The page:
a.k.a. "The Oscar Messenger"

Posts tagged ‘Women’s right’

“Go Set a Watchman” a Real American Horror Story

“Go Set a Watchman” the suddenly discovered second novel of the saintly Harper Lee is disturbing, vile, truthful and a real American horror story. And you believe every single word of this Southern Gothic page turner. It’s very well written and it’s compelling. But it’s a novel that takes us inside the Ku Klux Klan in ways readers of “To Kill a Mockingbird” will find frankly disgusting.

If only they hadn’t found it! But they did and now we all have to deal with the seething, horrifying racism that it seems American literary hero Atticus Finch. or should I say FORMER hero, for he is now forever dethronedGo Set 1seems to whole-heartedly condone. Yes, a meeting of the KKK is the centerpiece of this book, the way the courthouse trial was in “Mockingbird.” And yes, they both happen in the same “sagging” court room!

Beloved characters from “Mockingbird” will never be quite so beloved anymore. “Watchman” destroys the innocence of all involved quite completely. And I feel Harper Lee meant this. REALLY meant every mean word in this shocking book. And I mean, MEAN!

You’ve loved these characters. They are people to you, and to me. And so you feel quite astonished to find there’s more to them than you ever thought. Three-dimensional is what it is. It takes great writing to make you feel so deeply. And upset you so much, when they characters(people) you thought you knew are not behaving in ways you thought they would. It’s like being at some great family quarrel, that you wish you could get out of, but you can’t. They’re your familly now too,.You’ve invested so much time and thought and love into them, you’re stuck.. You’re gripped.

Maycomb, Alabama is a hot-bed of racist issues and all kinds of human rights abuses and points of view that hopefully its’ real-life counterpart Munroeville has long ago out-grown. But here we’re smack dab in the middle of the 1950s, before the Civil Rights movement had really begun. But it WAS beginning and all the residents of Maycomb are scared out of their wits by it.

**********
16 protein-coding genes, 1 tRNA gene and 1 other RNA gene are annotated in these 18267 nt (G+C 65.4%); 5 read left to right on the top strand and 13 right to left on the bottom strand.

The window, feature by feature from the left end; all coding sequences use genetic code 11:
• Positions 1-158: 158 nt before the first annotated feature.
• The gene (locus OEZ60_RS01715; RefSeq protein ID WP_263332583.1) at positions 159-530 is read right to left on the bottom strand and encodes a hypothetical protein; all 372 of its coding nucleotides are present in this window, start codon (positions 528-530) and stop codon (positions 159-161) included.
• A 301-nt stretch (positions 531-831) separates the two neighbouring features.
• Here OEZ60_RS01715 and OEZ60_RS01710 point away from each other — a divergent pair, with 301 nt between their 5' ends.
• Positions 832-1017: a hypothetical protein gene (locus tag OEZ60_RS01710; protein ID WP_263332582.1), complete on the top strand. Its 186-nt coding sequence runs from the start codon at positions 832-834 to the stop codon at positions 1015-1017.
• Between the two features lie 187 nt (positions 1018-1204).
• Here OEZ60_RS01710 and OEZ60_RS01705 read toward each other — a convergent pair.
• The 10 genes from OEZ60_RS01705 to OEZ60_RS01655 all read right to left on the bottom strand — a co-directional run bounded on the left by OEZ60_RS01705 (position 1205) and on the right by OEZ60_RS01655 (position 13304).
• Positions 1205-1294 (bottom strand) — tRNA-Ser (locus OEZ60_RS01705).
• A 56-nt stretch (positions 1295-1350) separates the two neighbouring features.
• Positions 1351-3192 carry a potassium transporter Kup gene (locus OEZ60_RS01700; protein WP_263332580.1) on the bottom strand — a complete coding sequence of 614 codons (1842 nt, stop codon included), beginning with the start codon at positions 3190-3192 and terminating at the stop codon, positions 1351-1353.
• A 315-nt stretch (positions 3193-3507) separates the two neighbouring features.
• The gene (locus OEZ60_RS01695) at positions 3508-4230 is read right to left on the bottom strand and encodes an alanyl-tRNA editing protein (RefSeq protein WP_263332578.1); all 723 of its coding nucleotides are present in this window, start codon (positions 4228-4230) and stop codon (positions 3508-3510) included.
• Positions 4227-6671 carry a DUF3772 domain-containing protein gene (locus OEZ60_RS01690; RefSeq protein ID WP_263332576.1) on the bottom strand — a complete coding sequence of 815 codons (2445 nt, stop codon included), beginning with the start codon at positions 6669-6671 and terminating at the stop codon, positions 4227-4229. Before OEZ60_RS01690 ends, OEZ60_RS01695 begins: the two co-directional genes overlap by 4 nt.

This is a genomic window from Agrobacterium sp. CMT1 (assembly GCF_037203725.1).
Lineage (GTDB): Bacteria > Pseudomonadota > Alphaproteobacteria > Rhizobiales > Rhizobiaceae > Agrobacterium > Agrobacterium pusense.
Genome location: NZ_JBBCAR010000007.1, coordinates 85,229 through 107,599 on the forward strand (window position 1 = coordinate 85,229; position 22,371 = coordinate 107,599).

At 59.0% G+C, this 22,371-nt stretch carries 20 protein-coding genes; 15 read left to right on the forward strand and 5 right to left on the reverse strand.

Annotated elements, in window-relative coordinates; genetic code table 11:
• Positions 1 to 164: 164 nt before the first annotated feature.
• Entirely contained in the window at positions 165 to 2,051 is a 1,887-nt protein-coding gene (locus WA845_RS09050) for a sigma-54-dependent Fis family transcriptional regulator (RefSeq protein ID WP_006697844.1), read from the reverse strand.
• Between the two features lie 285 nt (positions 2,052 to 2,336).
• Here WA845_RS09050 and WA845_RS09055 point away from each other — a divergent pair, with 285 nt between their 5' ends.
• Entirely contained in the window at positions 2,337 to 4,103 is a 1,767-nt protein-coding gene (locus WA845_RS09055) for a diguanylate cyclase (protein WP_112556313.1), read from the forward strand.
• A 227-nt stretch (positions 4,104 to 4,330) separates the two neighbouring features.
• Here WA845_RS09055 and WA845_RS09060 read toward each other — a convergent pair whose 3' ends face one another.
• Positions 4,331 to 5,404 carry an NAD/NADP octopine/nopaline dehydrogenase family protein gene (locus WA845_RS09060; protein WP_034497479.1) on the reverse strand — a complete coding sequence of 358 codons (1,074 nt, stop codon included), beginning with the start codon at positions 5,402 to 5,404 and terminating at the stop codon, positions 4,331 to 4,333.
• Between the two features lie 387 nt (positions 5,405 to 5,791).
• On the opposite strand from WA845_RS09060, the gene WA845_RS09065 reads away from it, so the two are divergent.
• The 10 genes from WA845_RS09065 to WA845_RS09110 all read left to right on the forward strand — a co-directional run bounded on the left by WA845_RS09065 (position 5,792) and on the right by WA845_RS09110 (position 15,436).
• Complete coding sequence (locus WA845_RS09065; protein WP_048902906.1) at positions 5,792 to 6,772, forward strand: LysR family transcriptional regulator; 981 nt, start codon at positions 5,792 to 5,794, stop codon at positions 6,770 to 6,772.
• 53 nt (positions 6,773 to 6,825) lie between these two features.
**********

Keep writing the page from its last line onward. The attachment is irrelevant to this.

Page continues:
Jean Louise Finch, the now grown up Scout of “Mockingbird”, is also questioning, tacitly, her own sexuality, at least as far as fitting into the whale-bone corset of Southern womanhood, which is the marriage that awaits her. Or does it?

Running through “Watchman” is also not only the rising tide of the NAACP and the changes it will bring, but also Jean Louise’s realizations, prompted in no small part by her life in New York and her childhood friend Dill(who grew up to be Truman Capote), that she herself is more than “an eccentric”. She has a cousin, or some such, who is described as “a three dollar bill”(!) But Lee doesn’t go there. She stops with the paragraph “In New York you are your own person. You may reach out and embrace all of Manhattan in sweet aloneness, or you can go to hell if you want to.”

I wish she’d gone further with this train of thought, but she stops there.Suffice it to say, we are treated over and over again to Jean Louise’s absolute horror at having her first period, her dislike of dresses, her preference for slacks and her constant vomiting as she discovers that a) she is a woman and not a boy and b)that her beloved father, and also her fiance are card-carrying members of the KKK. Even her doting eccentric Uncle Dr. Jack turns out to be something else other than he appears to be.

So we are treated to upchuck after upchuck and indeed this whole strong novel seems to be spewn, rather than written. The world, the South, her father, her aunt, her uncle everyone makes Jean Louise sick .And I felt a bit ill at the end of it, too. And angry. It’s a polemic of the first water. A rant. Against racism, and also against heterosexuality, which the author(it was written BEFORE “Mockingbird” in the closeted ’50s.) against injustice, against male chauvinism which she encounters on every page, all of which left me with a profound distaste of Maycomb, Alabama and all its’ inhabitants, fictional or otherwise.

And this is the most difficult conclusion that Jean Louise Scout Finch has to come to, too. That she is inextricably part of it all. She was born that way and fight as she might against it all, and she DOES fight, she is stuck with this is who she is and what she has sprung from.

One only hopes that her character gets back to sweet Manhattan asap.

“Go Set a Watchman” is an important book, but it is a disturbing one, and it left me quite frankly, nauseated. But for all the right reasons.

March Doldrums…Oscars are over. What next? Holland Taylor as Ann Richards

Yes, dear readers, dear cineastes, the Oscars are over til, well, at least Cannes. Which is in May. Not that I’m going. Tres cher as the French say. And since every one else in the blogosphere will be there, one might as well stay put and not endure the French sun(too hot) or the humiliation if you get the wrong colored pass. You see, in Cannes, everything for the Press is determined by what colored press pass you get.